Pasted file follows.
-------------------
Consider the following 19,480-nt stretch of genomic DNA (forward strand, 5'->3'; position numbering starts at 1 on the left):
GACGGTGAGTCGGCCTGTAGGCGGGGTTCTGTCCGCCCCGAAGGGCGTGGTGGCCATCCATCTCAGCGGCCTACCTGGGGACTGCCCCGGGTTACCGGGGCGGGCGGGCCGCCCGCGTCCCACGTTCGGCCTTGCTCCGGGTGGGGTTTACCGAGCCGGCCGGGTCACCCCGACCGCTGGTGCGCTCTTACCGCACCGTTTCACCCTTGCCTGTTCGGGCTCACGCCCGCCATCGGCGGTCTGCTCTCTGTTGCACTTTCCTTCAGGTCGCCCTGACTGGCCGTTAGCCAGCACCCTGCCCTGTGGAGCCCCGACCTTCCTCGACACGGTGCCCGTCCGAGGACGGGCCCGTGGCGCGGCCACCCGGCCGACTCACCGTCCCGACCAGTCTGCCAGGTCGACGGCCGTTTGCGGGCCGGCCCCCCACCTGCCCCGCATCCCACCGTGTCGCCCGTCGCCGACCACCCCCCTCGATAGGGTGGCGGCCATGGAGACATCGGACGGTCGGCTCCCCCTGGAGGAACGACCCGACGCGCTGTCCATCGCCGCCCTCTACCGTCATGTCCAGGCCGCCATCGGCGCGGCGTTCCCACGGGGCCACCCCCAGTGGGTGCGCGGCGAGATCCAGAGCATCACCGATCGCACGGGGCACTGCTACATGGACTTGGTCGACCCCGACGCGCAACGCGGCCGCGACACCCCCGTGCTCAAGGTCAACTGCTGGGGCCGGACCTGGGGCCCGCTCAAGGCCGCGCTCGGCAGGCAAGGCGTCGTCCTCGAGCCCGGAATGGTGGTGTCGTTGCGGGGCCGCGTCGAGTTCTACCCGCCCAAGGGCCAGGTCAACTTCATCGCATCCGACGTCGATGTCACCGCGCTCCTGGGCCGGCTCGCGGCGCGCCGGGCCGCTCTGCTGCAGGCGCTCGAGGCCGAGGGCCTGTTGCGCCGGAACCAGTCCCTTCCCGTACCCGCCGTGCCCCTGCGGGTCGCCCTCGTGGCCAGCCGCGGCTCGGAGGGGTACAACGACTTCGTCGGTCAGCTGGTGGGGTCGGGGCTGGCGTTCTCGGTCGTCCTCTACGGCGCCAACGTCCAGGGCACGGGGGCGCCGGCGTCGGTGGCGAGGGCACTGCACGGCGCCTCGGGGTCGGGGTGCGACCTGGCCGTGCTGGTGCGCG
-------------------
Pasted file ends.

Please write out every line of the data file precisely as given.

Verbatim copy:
Consider the following 19,480-nt stretch of genomic DNA (forward strand, 5'->3'; position numbering starts at 1 on the left):
GACGGTGAGTCGGCCTGTAGGCGGGGTTCTGTCCGCCCCGAAGGGCGTGGTGGCCATCCATCTCAGCGGCCTACCTGGGGACTGCCCCGGGTTACCGGGGCGGGCGGGCCGCCCGCGTCCCACGTTCGGCCTTGCTCCGGGTGGGGTTTACCGAGCCGGCCGGGTCACCCCGACCGCTGGTGCGCTCTTACCGCACCGTTTCACCCTTGCCTGTTCGGGCTCACGCCCGCCATCGGCGGTCTGCTCTCTGTTGCACTTTCCTTCAGGTCGCCCTGACTGGCCGTTAGCCAGCACCCTGCCCTGTGGAGCCCCGACCTTCCTCGACACGGTGCCCGTCCGAGGACGGGCCCGTGGCGCGGCCACCCGGCCGACTCACCGTCCCGACCAGTCTGCCAGGTCGACGGCCGTTTGCGGGCCGGCCCCCCACCTGCCCCGCATCCCACCGTGTCGCCCGTCGCCGACCACCCCCCTCGATAGGGTGGCGGCCATGGAGACATCGGACGGTCGGCTCCCCCTGGAGGAACGACCCGACGCGCTGTCCATCGCCGCCCTCTACCGTCATGTCCAGGCCGCCATCGGCGCGGCGTTCCCACGGGGCCACCCCCAGTGGGTGCGCGGCGAGATCCAGAGCATCACCGATCGCACGGGGCACTGCTACATGGACTTGGTCGACCCCGACGCGCAACGCGGCCGCGACACCCCCGTGCTCAAGGTCAACTGCTGGGGCCGGACCTGGGGCCCGCTCAAGGCCGCGCTCGGCAGGCAAGGCGTCGTCCTCGAGCCCGGAATGGTGGTGTCGTTGCGGGGCCGCGTCGAGTTCTACCCGCCCAAGGGCCAGGTCAACTTCATCGCATCCGACGTCGATGTCACCGCGCTCCTGGGCCGGCTCGCGGCGCGCCGGGCCGCTCTGCTGCAGGCGCTCGAGGCCGAGGGCCTGTTGCGCCGGAACCAGTCCCTTCCCGTACCCGCCGTGCCCCTGCGGGTCGCCCTCGTGGCCAGCCGCGGCTCGGAGGGGTACAACGACTTCGTCGGTCAGCTGGTGGGGTCGGGGCTGGCGTTCTCGGTCGTCCTCTACGGCGCCAACGTCCAGGGCACGGGGGCGCCGGCGTCGGTGGCGAGGGCACTGCACGGCGCCTCGGGGTCGGGGTGCGACCTGGCCGTGCTGGTGCGCG